Haitians line up for food in downtown Port-au-Prince. They had to disperse after people in the front of the line broke through and grabbed all the food being distributed. Photo: Carol Guzy – The Washington Post. Click to see full size
By Peter Slevin; Washington Post Staff Writer
Monday, February 1, 2010
PORT-AU-PRINCE, HAITI — International relief organizations backed by American soldiers delivered hundreds of tons of rice to homeless residents of the Haitian capital Sunday, laboring to ease a food shortage that has left countless thousands struggling to find enough to eat.
But even as food-aid workers enjoyed their most successful day since the Jan. 12 earthquake, the increasingly prominent role of U.S. troops and civilians in the capital is creating high expectations that the Obama administration is struggling to contain.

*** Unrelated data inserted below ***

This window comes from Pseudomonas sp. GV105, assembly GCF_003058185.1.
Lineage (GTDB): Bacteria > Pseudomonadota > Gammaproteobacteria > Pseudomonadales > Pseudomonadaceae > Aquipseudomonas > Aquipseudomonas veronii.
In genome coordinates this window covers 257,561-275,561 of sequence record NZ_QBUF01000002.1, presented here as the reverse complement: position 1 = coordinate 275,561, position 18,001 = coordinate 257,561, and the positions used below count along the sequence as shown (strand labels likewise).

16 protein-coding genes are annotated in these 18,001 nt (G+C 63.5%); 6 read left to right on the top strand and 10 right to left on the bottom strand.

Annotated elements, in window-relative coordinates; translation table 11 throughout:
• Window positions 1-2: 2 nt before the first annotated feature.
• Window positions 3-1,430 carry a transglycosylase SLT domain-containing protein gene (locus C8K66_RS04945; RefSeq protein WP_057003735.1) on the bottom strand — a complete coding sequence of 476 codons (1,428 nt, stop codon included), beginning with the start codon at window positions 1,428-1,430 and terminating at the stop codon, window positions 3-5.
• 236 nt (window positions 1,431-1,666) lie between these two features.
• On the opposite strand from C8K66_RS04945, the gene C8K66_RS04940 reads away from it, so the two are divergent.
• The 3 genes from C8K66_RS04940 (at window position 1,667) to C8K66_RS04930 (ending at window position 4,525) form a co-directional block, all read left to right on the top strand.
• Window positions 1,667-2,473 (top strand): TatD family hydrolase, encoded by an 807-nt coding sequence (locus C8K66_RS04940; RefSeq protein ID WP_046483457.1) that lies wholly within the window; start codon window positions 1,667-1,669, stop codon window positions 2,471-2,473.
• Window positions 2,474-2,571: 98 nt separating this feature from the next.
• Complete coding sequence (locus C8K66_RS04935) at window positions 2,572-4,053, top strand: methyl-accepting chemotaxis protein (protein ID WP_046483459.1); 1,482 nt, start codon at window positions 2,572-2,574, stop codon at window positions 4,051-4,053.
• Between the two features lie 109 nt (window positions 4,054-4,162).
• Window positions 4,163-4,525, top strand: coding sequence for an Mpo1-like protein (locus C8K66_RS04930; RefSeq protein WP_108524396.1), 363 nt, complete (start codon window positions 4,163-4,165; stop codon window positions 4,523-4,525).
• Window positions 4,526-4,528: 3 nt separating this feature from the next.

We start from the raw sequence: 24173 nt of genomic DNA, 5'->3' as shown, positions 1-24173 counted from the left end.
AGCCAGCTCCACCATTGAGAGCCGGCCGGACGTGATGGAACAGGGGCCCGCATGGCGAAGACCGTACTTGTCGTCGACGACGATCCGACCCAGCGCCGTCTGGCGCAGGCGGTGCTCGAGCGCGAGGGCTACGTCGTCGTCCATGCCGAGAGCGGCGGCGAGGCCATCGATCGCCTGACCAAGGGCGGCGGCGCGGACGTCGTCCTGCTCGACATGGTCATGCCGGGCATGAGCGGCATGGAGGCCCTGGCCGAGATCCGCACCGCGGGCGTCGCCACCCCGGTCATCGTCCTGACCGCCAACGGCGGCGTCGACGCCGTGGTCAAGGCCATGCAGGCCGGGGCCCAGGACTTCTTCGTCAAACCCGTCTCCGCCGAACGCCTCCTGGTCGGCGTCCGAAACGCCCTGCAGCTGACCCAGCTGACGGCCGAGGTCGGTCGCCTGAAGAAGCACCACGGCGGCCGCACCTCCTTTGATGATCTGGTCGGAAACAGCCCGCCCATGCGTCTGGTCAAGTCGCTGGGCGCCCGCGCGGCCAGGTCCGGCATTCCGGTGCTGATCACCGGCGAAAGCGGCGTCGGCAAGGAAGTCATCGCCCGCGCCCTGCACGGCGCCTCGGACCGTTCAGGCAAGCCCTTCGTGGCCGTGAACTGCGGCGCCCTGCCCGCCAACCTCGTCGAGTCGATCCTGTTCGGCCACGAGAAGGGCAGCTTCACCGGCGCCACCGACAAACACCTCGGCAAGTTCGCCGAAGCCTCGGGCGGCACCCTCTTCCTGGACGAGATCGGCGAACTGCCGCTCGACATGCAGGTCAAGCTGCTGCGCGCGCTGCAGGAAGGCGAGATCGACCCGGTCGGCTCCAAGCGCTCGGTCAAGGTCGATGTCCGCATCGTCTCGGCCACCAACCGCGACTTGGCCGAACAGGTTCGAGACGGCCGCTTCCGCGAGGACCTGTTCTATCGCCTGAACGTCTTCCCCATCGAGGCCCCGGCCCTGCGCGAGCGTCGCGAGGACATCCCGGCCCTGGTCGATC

The needs are extraordinary, and the common refrain is that the Americans will provide.
"I want the Americans to take over the country. The Haitian government can’t do anything for us," said Jean-Louis Geffrard, a laborer who lives under a tarp in the crowded square. "When we tell the government we’re hungry, the government says, ‘We’re hungry, too.’ "
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